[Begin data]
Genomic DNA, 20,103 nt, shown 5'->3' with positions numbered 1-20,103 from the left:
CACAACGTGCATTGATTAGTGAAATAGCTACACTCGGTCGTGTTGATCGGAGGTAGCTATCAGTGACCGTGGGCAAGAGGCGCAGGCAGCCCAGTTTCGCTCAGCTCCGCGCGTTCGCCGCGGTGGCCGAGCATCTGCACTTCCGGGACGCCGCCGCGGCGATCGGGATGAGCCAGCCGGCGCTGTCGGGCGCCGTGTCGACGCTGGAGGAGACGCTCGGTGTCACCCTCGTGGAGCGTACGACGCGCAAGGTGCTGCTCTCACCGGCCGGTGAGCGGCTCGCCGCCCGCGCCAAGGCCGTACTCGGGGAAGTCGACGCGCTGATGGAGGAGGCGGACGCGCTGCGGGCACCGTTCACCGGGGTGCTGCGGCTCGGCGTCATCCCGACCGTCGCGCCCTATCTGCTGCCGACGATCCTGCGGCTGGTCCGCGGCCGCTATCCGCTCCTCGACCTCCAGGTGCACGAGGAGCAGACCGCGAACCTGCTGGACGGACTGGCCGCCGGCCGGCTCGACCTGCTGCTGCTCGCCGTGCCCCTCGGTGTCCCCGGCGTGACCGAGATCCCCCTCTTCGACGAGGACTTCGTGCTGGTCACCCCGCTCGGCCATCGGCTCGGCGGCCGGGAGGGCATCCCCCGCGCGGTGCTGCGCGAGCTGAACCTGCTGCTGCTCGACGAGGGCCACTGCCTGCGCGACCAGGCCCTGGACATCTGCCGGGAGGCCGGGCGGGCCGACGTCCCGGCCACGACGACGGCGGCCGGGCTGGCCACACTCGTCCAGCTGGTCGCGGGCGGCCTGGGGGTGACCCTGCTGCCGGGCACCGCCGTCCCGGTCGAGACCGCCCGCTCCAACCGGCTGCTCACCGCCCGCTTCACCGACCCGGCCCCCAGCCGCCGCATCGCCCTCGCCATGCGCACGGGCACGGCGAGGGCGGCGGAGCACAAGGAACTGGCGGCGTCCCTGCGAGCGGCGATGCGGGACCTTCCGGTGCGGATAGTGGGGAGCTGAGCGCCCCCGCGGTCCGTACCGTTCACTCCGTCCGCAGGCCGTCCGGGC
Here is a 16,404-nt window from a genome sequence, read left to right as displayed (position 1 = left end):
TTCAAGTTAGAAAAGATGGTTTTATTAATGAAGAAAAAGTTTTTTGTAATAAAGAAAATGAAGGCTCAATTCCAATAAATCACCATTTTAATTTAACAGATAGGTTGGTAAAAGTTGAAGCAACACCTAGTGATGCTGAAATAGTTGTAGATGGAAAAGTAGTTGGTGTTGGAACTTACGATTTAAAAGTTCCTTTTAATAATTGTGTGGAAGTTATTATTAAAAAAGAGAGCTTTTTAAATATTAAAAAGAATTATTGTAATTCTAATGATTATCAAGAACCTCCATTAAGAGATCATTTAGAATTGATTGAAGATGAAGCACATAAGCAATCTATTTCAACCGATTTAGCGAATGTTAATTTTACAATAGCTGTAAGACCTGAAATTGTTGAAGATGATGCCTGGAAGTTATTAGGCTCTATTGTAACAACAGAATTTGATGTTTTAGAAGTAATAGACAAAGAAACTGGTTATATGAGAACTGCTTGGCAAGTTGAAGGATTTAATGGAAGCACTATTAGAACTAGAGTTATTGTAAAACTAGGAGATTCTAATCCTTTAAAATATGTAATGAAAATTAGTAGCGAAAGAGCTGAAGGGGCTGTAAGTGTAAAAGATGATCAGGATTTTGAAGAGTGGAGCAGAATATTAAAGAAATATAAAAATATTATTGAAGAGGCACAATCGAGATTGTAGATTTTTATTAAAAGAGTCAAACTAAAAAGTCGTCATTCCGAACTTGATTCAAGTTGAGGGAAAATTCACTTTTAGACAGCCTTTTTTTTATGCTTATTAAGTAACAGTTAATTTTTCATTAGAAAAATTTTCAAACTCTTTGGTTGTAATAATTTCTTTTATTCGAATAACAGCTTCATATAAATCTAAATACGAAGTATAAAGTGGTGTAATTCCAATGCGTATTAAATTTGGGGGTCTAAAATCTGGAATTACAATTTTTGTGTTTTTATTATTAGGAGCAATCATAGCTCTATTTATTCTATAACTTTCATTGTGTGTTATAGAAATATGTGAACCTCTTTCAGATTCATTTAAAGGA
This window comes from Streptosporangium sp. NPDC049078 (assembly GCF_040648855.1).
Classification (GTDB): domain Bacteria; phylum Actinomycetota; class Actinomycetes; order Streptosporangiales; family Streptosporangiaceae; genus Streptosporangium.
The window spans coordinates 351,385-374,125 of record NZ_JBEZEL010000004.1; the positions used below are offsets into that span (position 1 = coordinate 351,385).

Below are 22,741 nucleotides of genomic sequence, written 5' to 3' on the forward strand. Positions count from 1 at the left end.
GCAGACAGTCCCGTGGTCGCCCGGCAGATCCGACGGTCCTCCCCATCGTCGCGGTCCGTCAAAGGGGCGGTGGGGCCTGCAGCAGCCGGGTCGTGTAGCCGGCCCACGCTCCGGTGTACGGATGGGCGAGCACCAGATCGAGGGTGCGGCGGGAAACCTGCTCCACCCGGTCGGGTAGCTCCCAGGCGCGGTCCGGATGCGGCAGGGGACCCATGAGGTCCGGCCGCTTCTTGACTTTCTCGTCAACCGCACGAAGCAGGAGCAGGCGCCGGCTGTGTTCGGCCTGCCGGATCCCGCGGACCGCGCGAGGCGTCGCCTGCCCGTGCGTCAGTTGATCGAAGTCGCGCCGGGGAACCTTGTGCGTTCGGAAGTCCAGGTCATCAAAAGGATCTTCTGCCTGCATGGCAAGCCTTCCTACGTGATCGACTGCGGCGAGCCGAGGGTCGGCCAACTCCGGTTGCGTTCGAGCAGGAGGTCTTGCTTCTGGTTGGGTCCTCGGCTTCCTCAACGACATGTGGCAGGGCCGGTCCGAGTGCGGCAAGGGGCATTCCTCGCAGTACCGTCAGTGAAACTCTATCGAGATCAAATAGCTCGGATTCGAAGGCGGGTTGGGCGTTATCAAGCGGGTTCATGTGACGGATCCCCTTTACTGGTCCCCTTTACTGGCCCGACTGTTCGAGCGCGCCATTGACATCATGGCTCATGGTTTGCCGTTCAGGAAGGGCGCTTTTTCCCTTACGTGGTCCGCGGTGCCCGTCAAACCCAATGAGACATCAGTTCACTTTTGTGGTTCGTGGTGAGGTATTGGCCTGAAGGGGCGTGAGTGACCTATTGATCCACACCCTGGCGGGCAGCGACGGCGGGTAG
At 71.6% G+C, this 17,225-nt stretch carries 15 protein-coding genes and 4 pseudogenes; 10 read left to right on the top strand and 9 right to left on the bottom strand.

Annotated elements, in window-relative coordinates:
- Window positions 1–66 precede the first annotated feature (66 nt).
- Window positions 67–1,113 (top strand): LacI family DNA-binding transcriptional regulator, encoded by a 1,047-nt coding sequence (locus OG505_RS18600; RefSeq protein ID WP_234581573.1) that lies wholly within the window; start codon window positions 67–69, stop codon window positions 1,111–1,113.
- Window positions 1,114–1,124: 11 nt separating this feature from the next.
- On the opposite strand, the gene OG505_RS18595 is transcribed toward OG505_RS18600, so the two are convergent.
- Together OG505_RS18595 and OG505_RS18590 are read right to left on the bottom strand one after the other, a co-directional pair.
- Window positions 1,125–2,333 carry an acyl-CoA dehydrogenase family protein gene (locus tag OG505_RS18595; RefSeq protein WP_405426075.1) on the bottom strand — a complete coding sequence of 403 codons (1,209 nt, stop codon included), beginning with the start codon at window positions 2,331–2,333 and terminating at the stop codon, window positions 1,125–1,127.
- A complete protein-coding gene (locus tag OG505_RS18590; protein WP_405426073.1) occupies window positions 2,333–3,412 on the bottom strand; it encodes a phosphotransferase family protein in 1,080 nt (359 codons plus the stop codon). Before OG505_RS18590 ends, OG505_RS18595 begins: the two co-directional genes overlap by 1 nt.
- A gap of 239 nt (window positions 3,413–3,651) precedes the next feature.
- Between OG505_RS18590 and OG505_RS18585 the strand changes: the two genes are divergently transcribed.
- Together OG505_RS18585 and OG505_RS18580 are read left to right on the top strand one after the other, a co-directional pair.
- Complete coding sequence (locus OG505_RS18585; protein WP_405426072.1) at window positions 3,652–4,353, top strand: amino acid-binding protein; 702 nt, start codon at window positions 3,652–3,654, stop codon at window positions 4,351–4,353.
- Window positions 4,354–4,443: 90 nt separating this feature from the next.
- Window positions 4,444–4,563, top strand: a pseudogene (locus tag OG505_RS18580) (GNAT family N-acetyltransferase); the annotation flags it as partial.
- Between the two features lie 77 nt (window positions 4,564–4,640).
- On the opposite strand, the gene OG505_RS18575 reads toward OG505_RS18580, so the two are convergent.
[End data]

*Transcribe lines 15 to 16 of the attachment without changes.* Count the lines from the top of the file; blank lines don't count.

- On the opposite strand, the gene OG505_RS18595 is transcribed toward OG505_RS18600, so the two are convergent.
- Together OG505_RS18595 and OG505_RS18590 are read right to left on the bottom strand one after the other, a co-directional pair.